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Dien Bien Phu: Trenches in the Tropics» Forums » Reviews

Subject: Know The Battle rss

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Jeffery Hatmaker
United States
Kentucky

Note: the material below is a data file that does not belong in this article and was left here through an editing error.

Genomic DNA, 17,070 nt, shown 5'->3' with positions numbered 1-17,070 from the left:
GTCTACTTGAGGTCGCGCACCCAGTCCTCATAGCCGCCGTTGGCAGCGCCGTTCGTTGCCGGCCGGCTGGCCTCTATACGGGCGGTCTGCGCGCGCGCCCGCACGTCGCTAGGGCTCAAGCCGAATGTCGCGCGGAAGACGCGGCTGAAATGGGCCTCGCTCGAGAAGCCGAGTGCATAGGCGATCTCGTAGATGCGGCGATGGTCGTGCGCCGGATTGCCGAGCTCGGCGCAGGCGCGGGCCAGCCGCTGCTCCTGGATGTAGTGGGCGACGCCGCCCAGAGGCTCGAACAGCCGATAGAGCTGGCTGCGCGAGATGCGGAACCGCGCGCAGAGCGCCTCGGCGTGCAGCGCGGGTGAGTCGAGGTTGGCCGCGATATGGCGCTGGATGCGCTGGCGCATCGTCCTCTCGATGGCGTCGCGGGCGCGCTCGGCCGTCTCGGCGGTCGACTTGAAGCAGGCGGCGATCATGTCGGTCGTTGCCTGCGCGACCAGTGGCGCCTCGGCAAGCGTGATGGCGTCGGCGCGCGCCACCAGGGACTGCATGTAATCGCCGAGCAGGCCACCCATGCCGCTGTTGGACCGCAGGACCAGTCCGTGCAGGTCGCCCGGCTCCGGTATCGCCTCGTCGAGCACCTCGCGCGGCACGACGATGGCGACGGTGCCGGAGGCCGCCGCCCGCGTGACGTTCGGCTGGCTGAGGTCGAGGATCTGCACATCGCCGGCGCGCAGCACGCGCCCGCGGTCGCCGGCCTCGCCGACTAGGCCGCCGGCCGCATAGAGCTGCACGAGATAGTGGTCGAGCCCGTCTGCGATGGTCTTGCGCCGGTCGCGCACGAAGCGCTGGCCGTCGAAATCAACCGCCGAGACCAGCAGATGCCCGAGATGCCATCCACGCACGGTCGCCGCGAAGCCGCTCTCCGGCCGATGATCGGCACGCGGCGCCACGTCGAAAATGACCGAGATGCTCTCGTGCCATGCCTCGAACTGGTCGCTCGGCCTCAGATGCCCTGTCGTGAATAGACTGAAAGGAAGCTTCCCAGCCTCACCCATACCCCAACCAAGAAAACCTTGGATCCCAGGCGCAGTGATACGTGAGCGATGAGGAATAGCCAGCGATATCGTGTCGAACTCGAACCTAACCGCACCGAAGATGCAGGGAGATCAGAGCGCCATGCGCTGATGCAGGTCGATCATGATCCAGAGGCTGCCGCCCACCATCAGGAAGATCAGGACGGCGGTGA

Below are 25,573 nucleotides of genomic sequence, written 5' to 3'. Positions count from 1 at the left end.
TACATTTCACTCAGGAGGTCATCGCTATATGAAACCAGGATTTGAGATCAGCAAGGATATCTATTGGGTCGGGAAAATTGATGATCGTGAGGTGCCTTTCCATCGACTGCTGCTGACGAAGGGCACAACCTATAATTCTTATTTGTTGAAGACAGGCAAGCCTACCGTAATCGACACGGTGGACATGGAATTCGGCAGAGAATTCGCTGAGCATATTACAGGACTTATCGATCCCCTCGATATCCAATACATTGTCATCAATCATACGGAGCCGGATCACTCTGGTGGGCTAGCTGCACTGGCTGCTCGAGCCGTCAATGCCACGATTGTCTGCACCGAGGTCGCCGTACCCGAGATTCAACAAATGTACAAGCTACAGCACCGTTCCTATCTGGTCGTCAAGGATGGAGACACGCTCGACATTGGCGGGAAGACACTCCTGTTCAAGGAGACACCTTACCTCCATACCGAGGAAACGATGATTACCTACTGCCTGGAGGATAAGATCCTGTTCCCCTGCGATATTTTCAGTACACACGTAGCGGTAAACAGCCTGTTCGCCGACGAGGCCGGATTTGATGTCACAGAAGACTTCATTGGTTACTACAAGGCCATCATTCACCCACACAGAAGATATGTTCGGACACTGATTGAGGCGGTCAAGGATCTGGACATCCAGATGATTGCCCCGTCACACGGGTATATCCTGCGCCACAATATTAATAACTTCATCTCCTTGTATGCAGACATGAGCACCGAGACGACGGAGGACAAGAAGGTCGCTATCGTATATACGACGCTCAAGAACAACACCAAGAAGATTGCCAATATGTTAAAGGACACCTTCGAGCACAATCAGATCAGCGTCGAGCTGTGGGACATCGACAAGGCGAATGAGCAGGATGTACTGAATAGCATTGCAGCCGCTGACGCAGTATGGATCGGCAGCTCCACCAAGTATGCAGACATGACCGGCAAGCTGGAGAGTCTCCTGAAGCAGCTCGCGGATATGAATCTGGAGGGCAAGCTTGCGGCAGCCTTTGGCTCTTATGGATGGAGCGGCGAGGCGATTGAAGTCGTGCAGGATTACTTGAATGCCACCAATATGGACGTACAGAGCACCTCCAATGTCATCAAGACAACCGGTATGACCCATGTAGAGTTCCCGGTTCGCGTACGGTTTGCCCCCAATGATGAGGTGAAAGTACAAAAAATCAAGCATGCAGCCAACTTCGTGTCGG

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I would strongly advise reading up on the battle and the conditions leading up to it before getting into this game. I read the rules, and even with the background, which was excellent, by the way, you really want to know what your strengths and weaknesses are before you sit down to this game. It's not a hex and counter type war game, in that it takes place over a period of almost a month. Individual unit movement is unimportant on that scale; it's how you are deployed, how units are used, and trying desperately to maintain a balance between achieving your objective and guarding your precious stores of supplies. Both the French, (actually, more Vietnamese died in French uniforms than did actual Frenchmen... most of the rest were from the Foreign Legion, which was, by definition, made up of foreigners) and the Vietminh were at the very ends of precarious supply routes, and any non-judicious use of force could cost you the battle, even if you win that particular fight. After reading extensively about the battle, and studying maps, et al., I can find no fault in the game play, except perhaps that it does lose some flavor by having you pulled back to the HQ level, as opposed to individual units on hexes, but alas, that is where the battle was lost or won, depending on which side you were for. This is by no means an automatic "Little Bighorn" or "Waterloo" for the French; it's all about making the most of what you have by doing the best you can with the long term in mind each turn, instead of the usual reactionary play encountered in hex and counter game play. The concept will seem alien at first, but it is imminently playable, not only as a "what if?" game, but a look (albeit through the smug lens of hindsight) at generalship and the husbandry and use of available resources for maximum effect. It's not as exciting as a "bang-bang" slug-fest like Panzer Blitz or Arab Israeli Wars, but it does confer a sense of intellectual satisfaction that can only be gained from successful campaigning at the highest level. If you enjoy historic battle games, you'll enjoy this, even though you'll have to print and play on your own... no "store bought" counters or maps here. My biggest beef is that the map is almost indigestible to any printer. I ended up just scrapping the original map, using in it's stead an actual aerial photograph with all the appropriate labels attached. I'll try to post it as a file as soon as possible. You'll need to reduce the size of your counters just a little for them to work well with it, but you don't have to... it's not hex and counter. Counters are just there to help you keep track of what you do (and don't) have available. Kind've like a scoreboard. If you like fast-action, tactical unit to unit combat, this game will send you screaming up a tree. If, however, you fancy yourself an armchair general, you'd be hard pressed to squeeze more fun into an hour without breaking the law!
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